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Jason Bloch's hashCode formula

Gavin Bong
Ranch Hand

Joined: Apr 25, 2003
Posts: 56
In the book Effective Java, Jason Bloch proposed this hashCode formula (here shown for strings). What is the significance of the magic numbers 17 and 37 ? Is some number theory math wizardry involved ?
Ernest Friedman-Hill
author and iconoclast
Marshal

Joined: Jul 08, 2003
Posts: 24183
    
  34

Hi,
It's Joshua Bloch!
Other than their being prime numbers, there's no special significance to them; they're just values that empirically work well.


[Jess in Action][AskingGoodQuestions]
Rocky Summers
Ranch Hand

Joined: Nov 07, 2003
Posts: 66
hi! just wondering what
this.value and this.value.hashCode() is...
Gavin Bong
Ranch Hand

Joined: Apr 25, 2003
Posts: 56
value and code are the two member variables in my class, from which this code extract was taken from.
Mac Lai
Greenhorn

Joined: Jan 14, 2003
Posts: 3
Hi,
I try to use the formula below to implement the hashCode() of my class, say ClassA.
There are 6 String fields to be compared in the equals() and hence my hashCode() will include these 6 fields.
On using this formula, the calculated hash code is very large, sometimes it is negative, say -1342574843. I guess it is because the value is bigger than a int can contain. My question is: is there any harm about this? How come there is a negative sign? Thx.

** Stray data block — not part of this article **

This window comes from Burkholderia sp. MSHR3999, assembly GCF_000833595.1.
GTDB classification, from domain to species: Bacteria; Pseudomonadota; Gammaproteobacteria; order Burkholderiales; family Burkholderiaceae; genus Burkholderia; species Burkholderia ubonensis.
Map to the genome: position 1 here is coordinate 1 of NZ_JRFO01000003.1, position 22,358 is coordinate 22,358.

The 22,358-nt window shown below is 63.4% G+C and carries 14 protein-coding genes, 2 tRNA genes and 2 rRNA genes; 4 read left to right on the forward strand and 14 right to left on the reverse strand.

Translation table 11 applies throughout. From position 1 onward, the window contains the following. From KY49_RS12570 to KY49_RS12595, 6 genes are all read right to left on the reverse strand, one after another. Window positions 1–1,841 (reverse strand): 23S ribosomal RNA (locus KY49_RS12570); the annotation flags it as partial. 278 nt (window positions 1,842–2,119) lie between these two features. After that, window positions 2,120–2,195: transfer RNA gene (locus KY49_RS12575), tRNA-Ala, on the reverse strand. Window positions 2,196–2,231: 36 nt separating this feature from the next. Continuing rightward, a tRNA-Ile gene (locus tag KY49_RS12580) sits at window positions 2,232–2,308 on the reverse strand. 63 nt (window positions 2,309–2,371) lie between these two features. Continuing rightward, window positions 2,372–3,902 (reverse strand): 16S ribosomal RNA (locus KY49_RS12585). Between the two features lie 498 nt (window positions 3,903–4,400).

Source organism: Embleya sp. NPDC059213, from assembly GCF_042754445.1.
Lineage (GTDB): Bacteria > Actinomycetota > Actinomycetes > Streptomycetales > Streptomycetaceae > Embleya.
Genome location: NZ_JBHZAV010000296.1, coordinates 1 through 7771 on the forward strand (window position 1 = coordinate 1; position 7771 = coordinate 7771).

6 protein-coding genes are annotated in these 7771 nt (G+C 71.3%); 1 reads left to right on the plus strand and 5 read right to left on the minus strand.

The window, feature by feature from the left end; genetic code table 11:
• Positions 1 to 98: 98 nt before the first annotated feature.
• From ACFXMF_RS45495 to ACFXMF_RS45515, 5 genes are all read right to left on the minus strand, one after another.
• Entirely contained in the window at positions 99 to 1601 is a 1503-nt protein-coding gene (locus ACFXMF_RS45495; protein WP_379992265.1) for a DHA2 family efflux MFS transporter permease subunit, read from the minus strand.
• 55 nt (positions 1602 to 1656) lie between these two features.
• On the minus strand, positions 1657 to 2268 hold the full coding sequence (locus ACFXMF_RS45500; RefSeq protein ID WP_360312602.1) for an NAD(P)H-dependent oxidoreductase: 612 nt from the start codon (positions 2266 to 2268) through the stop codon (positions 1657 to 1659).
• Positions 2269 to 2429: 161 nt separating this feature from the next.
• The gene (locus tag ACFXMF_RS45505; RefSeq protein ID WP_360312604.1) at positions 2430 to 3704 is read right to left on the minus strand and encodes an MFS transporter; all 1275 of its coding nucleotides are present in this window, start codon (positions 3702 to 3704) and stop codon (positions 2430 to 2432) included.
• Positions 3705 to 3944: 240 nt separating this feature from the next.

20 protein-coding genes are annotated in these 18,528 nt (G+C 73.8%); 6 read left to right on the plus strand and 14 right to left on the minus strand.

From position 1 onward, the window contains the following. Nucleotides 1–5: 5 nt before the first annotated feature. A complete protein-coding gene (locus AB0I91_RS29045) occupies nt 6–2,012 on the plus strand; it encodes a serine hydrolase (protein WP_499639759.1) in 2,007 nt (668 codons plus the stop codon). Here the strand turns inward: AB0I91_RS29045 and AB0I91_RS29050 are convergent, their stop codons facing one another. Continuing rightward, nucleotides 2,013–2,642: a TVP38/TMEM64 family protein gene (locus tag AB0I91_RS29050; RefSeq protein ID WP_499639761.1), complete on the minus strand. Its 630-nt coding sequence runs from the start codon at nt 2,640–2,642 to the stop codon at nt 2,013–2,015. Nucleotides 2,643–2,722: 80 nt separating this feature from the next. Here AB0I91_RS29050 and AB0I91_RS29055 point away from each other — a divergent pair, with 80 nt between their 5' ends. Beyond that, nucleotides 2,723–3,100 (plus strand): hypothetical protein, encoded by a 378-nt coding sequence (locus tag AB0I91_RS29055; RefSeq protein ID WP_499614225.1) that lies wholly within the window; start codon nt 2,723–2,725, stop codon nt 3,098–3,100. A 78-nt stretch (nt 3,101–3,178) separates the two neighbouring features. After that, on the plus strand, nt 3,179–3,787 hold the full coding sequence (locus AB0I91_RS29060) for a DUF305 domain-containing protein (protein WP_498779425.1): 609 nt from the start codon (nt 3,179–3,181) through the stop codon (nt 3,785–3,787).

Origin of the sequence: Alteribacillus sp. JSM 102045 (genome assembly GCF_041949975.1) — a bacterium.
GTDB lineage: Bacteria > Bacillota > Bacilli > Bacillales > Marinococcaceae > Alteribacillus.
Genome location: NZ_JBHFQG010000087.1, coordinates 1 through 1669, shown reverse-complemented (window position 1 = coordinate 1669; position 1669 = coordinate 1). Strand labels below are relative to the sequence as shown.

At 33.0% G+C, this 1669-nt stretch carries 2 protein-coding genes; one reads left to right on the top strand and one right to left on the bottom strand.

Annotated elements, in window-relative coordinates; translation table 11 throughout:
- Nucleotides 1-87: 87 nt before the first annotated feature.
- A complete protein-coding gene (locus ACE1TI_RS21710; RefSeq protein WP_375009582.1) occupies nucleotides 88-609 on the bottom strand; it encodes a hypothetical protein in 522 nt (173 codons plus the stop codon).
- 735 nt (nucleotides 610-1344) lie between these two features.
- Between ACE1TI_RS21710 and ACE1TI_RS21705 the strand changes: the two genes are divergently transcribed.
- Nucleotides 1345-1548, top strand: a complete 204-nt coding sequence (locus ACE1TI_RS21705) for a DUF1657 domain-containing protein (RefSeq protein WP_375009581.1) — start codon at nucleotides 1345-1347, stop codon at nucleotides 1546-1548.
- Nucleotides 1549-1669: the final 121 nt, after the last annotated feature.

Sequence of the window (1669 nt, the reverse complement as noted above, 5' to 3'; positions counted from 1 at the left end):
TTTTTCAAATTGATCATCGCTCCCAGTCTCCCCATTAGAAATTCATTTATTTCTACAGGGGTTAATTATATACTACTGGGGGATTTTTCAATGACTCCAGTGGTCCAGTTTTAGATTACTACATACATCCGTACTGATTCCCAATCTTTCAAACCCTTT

public int hashCode(){
int result = 17;
result = 37*result + ((this.value != null) ? this.value.hashCode() : 0);
result = 37*result + ((this.code != null) ? this.code.hashCode() : 0);
return result;
}
fred rosenberger
lowercase baba
Bartender

Joined: Oct 02, 2003
Posts: 11154
    
  16

as i understand it, you are basically creating a bit pattern as your hash key. for some strings, the top bit gets set to 1. this makes it negative. it shouldn't hurt anything.
i think...


There are only two hard things in computer science: cache invalidation, naming things, and off-by-one errors
 
 
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